There is an erroneous polemic circulating among Muslim apologists that the New Testament was canonised at the Council of Nicea in 325AD. The argument claims ‘The Church has deceived the world by wanting us to believe that Jesus is God. They chose books which supported this conclusion at the Council of Nicea, and destroyed those that suggested otherwise. Thus the canonisation of the New Testament was the Church’s attempt to control the available materials.’ One popular Muslim website claims that “the Church was plagued from its very infancy with heated debates over what precisely qualified as “scripture”.”
These claims show that there is a pressing misunderstanding regarding early Christian history and the process of canonisation. As discussed in a prior leaflet (“What Happened at Nicea?”), the Council of Nicea centred on the so-called “Arian” heresy, and secondarily discussed church polity structures. We have multiple detailed records of the proceedings and conclusions of this Council transmitted by Eusebius, Socrates, Sozomen, Theodoret, and Rufinus all within 100 years of the Council, as well as a comprehensive history of the Council written in the 5th Century by Gelasius of Cyzicus. From these we know that the Council did NOT discuss canonisation. In fact, Arius, whose ideas the Council did address, frequently quoted Gospel, Pauline, and Old Testament references in his surviving works for support, attesting to widespread acceptance of the New Testament as authoritative well before the Council took place. In this leaflet, we want to explain more concerning the canonisation of the New Testament.
Process of Canonisation
The word ‘canon’ comes from the Greek word kanon for “reed,” which was used as a unit of standard measurement. Thus kanon came to mean a “rule” or “standard” by which one can evaluate. The canon of Scripture is the standard for the authoritative collection of books and the collection of authoritative books, simultaneously. While, admittedly, the discussion of canonicity did not arise until one or two centuries after the books themselves were written, the current books of the NT have always been recognised as authoritative for the church. The church alone does not determine canonicity, and no council decreed authority to certain books to the exclusion of others. On the contrary, the books themselves carry inherent authority. God gives the book authority, and not councils or churches. The early church recognised this authority by discerning certain qualities of NT canonicity:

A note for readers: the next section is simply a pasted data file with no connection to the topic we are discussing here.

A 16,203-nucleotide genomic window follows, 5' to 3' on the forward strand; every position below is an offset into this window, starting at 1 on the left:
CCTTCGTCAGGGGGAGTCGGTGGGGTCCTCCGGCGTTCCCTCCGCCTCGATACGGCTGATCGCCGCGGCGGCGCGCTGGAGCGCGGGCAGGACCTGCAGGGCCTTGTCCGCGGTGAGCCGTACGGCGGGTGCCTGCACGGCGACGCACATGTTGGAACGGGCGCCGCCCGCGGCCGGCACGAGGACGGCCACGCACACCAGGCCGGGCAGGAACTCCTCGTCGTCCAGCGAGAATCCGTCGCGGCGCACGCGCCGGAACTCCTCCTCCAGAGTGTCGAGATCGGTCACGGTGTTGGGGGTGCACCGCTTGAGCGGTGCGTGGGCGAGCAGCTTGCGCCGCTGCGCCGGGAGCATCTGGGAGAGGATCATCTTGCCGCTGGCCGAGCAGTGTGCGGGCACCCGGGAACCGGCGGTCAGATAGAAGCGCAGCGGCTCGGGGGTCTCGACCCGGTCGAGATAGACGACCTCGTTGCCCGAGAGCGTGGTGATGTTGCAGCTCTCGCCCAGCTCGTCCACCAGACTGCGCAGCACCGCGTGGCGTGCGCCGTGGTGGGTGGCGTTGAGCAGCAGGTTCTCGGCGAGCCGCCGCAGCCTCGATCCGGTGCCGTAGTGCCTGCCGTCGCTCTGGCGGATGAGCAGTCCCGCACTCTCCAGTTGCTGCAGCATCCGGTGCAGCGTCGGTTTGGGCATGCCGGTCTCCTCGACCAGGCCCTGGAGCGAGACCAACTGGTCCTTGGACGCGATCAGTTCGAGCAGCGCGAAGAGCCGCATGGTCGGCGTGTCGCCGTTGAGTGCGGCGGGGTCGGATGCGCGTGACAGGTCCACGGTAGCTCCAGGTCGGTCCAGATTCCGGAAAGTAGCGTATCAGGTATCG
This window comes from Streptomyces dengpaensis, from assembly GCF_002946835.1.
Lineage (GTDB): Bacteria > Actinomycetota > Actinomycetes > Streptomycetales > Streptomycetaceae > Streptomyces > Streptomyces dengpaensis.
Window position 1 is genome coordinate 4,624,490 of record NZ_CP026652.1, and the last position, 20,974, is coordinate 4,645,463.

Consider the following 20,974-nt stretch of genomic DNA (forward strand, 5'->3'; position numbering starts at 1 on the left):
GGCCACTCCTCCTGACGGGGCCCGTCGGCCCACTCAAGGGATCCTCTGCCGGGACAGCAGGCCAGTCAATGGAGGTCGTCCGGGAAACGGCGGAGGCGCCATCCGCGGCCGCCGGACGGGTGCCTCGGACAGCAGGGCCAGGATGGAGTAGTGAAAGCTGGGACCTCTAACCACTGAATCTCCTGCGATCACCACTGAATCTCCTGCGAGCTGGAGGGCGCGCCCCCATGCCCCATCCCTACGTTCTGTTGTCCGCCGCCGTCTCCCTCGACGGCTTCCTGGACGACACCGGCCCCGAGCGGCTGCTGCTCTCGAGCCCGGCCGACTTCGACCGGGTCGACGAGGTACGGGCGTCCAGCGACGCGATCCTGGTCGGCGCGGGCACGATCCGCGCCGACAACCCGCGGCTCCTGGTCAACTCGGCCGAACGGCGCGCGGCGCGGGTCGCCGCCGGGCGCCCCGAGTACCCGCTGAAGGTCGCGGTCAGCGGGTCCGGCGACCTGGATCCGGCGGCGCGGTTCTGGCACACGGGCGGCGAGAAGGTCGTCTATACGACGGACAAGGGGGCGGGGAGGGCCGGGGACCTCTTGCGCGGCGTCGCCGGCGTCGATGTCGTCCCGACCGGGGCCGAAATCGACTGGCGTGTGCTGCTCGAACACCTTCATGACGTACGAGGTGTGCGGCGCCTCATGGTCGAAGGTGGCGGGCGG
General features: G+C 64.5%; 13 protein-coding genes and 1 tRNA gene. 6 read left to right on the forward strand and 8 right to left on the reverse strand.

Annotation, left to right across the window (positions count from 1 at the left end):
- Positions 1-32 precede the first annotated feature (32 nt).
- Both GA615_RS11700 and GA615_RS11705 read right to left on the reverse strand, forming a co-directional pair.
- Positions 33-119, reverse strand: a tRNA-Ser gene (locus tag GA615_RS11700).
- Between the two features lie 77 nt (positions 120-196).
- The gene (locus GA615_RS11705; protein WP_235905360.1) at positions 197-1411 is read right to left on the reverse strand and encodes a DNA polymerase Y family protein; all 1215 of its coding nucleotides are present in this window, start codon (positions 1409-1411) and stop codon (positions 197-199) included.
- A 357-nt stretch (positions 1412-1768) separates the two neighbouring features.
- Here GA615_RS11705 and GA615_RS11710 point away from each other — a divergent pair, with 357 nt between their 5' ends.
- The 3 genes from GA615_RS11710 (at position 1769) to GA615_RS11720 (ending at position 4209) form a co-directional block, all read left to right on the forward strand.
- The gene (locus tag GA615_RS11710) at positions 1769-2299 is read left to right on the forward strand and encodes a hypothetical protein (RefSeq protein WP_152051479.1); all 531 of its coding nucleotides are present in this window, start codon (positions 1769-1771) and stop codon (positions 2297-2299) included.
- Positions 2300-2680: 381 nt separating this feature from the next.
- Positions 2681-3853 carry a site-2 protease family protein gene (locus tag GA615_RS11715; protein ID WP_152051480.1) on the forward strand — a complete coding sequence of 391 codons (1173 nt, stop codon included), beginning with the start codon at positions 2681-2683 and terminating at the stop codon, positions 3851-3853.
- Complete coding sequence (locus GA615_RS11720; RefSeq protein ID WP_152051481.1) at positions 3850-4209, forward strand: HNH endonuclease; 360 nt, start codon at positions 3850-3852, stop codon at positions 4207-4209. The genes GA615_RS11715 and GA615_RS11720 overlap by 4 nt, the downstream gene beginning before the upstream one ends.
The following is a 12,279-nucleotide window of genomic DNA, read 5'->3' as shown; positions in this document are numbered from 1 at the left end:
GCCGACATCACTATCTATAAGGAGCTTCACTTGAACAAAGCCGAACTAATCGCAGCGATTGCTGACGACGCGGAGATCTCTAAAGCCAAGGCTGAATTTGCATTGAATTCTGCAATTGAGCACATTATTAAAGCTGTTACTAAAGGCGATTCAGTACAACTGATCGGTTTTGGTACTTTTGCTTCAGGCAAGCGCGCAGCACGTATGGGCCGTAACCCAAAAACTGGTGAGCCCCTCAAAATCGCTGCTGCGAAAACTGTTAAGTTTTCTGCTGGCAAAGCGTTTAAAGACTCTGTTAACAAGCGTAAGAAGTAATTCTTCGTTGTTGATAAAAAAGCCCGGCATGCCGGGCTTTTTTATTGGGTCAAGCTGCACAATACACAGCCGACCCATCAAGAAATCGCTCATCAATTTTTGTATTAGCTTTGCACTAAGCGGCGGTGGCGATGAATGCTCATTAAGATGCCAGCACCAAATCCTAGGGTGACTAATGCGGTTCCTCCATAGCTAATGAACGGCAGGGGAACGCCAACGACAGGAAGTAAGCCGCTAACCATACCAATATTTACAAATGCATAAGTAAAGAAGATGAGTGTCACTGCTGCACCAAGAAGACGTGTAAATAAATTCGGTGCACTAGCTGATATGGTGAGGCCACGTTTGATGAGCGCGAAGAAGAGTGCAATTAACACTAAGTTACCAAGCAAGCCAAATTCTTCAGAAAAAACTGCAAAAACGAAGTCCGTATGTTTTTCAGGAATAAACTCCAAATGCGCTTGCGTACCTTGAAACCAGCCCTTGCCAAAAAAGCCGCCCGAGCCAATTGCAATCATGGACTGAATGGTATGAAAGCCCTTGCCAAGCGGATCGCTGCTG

1. Was the book written by an apostle of God? [apostles were 1st century eyewitnesses of Jesus, and hence reliable in what they describe (for the case of Mark and Luke who did not see Jesus, they are recording the stories of persons who did)]
2. Did the message tell the truth about God? (coherence: the book cannot contradict itself or accepted church doctrines)
3. Was it accepted by the people of God? (widespread acceptance by the church)
4. Does it carry the power of God? (conviction: living power to challenge and change a person’s life. Jesus prepared his disciples for this in promising the Holy Spirit who would “guide you into all the truth” John 16:13)
It was debate concerning weight or priority amongst these that caused for disagreements over official lists. Of the books under discussion for canonicity that are not included in the NT canon, only three were seriously considered by the church [Epistle of Barnabas (2nd C), Shepherd of Hermas (2nd C), 1 Clement (early 2nd C)], and these failed to be written by an apostle or attested by an apostle. In fact, in some cases (eg.1 Clement, Shepherd of Hermas), the author states dependence upon other apostles for the writing’s authority. And even though some of these books were kept in codices alongside canonical texts, they were explicitly set apart from the rest, as the very first canonical list (the Muratorian Canon 170AD) makes plain. According to these criteria, the many late Gnostic and apocryphal gospels and epistles that arose in the second and third centuries are considered ‘non-canonical’ [eg. the Gospel of Thomas (ca. 175AD), the Gospel of Judas (ca. 180AD), the Gospel of Philip (200-350AD), the Gospel of Mary (ca. 220AD), or the many “infancy gospels” (all within 140-235AD)]. That is, these apocryphal books are not inherently authoritative, and are far too late to have been written by apostles, many being written after the very discussion on canonicity began. Additionally, early church fathers, like Irenaeus or Cyril of Jerusalem, wrote against inclusion of these very books, showing their lack of coherence to doctrine and lack of widespread acceptance. Finally, while it is difficult to evaluate the power of conviction that these books might carry, even a cursory read of these books will show a sharp disparity from the books of the NT. Princeton scholar Bruce Metzger concludes that “the evaluation of modern readers will no doubt corroborate that of the early Church…the voice of the Good Shepherd is heard in only a muffled way, and that it is, in fact, often distorted beyond recognition by the presence of supplementary and even antagonistic voices.” We challenge our Muslim friends to actually read these books before making claims concerning them.